The new UCL Antimicrobial Resistance Network (AMR) was launched at an event last Wednesday 16th March. The network has been organised by Dr Lena Ciric, Lecturer in UCL Civil, Environmental & Geomatic Engineering, and colleagues from across UCL faculties.
The network aims to bring together researchers from various disciplines to work on ways to tackle antimicrobial resistance. Over 40 academic staff from more than 20 UCL departments attended the event to hear talks from Professor Nigel Titchener-Hooker, Dean of the UCL Faculty of Engineering, Ruth Kelly from the Medical Research Council, Tris Dyson and Nina Cromeyer Dieke from the Longitude Prize, and the Vice-Provost for Health Professor David Lomas.
The attendees also participated in a networking activity to meet researchers from other departments. Feedback from the event will be used to organise more focused workshops throughout 2016 and beyond.
Dr Lena Ciric said:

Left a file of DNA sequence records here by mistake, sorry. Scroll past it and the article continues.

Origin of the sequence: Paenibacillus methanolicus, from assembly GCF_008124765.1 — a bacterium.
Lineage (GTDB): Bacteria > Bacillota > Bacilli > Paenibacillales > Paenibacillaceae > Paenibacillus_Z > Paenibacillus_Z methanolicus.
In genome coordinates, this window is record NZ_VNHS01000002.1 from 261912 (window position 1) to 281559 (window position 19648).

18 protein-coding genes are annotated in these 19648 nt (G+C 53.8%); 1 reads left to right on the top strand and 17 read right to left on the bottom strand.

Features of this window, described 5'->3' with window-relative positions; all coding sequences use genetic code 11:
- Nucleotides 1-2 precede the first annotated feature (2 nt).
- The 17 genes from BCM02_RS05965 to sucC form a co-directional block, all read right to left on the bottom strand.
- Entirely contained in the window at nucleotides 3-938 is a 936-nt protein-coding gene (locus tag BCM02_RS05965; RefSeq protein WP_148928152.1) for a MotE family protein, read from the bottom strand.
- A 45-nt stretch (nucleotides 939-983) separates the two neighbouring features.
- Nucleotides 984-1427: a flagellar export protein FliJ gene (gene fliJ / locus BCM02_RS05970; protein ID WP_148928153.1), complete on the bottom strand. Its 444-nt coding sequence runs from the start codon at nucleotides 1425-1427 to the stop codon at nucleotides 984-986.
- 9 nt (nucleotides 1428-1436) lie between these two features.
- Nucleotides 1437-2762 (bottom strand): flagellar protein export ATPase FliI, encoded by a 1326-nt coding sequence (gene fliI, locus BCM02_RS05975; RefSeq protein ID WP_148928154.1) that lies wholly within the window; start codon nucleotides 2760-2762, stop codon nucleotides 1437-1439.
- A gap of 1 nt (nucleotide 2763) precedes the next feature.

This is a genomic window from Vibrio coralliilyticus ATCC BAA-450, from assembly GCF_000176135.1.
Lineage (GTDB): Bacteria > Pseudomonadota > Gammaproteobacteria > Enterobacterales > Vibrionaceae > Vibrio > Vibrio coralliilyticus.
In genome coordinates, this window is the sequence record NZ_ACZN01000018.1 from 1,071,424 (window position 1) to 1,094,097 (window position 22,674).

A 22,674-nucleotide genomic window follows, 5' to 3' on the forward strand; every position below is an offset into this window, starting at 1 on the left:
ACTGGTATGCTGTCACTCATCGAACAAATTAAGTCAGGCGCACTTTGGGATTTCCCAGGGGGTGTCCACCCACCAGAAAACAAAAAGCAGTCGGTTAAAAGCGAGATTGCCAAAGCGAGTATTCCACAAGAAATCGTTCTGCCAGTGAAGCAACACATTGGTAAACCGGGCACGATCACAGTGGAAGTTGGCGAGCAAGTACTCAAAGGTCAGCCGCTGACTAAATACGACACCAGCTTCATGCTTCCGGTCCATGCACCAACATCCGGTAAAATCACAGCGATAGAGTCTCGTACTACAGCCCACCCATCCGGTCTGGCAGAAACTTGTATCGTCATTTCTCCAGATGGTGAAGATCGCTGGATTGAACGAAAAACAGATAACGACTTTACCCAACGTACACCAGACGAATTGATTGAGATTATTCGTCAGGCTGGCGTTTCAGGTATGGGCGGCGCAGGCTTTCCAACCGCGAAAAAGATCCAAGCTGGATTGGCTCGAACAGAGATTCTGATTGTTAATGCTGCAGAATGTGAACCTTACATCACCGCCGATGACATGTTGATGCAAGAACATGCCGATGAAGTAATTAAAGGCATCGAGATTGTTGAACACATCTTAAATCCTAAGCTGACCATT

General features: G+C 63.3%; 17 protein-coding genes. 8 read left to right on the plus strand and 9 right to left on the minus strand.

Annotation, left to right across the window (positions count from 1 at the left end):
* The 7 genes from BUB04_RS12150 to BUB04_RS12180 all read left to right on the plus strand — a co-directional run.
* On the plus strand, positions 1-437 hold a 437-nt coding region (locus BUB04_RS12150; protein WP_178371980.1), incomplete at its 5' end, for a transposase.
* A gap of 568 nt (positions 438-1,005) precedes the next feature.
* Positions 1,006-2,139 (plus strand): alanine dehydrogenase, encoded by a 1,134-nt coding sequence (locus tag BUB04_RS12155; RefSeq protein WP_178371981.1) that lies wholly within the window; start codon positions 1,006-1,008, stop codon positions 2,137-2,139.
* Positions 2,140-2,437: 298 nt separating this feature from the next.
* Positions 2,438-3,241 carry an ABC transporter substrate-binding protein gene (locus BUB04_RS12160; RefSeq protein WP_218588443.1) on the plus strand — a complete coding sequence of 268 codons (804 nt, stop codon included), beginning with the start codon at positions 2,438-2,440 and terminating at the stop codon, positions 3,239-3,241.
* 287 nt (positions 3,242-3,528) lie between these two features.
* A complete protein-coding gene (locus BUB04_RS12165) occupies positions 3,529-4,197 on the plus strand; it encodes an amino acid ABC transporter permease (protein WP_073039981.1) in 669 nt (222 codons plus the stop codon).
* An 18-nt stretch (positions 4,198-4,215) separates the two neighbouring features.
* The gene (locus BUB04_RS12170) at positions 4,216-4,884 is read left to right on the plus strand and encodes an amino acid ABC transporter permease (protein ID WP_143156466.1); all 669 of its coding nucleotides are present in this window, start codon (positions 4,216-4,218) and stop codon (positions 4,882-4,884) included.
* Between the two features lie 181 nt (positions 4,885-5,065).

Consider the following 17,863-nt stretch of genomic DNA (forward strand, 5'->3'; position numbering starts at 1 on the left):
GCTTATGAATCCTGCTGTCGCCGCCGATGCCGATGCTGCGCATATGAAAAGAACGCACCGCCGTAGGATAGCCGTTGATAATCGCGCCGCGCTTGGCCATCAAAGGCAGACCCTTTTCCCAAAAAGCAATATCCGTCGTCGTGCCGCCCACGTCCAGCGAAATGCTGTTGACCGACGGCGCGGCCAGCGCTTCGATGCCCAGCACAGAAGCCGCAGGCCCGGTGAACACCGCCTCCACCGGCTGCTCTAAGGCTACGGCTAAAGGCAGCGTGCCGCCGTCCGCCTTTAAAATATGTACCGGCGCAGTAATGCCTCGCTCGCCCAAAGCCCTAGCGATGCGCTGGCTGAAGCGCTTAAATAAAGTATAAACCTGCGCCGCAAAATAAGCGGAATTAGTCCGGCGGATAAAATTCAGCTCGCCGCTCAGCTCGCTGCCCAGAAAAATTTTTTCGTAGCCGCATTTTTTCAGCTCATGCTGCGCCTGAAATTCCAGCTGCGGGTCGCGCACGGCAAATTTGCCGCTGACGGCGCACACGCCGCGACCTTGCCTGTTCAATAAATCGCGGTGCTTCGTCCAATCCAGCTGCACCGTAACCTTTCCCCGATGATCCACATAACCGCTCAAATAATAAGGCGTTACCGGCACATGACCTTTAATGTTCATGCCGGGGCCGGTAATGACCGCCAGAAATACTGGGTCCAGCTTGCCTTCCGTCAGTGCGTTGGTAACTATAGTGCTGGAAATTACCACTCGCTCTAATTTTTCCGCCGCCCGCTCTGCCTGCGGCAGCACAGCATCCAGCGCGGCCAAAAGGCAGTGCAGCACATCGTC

I was surprised by the success of the event. It was wonderful to see surgeons talking to chemists and evolutionary geneticists. We rarely get the chance to interact in this way.
Professor Nigel Titchener-Hooker, Dean of the UCL Faculty of Engineering Sciences, said:
The launch of the AMR network plays strongly to the unique strengths UCL can bring to bear on global issues. I am particularly excited to see how our scientists engineers and clinicians are already working together to meet the challenges of rapid drug discovery, development and deployment. The contribution we can make by combining these skills and insights will be quite remarkable.
If you are interested in becoming part of the UCL AMR network, please contact Dr Lena Ciric.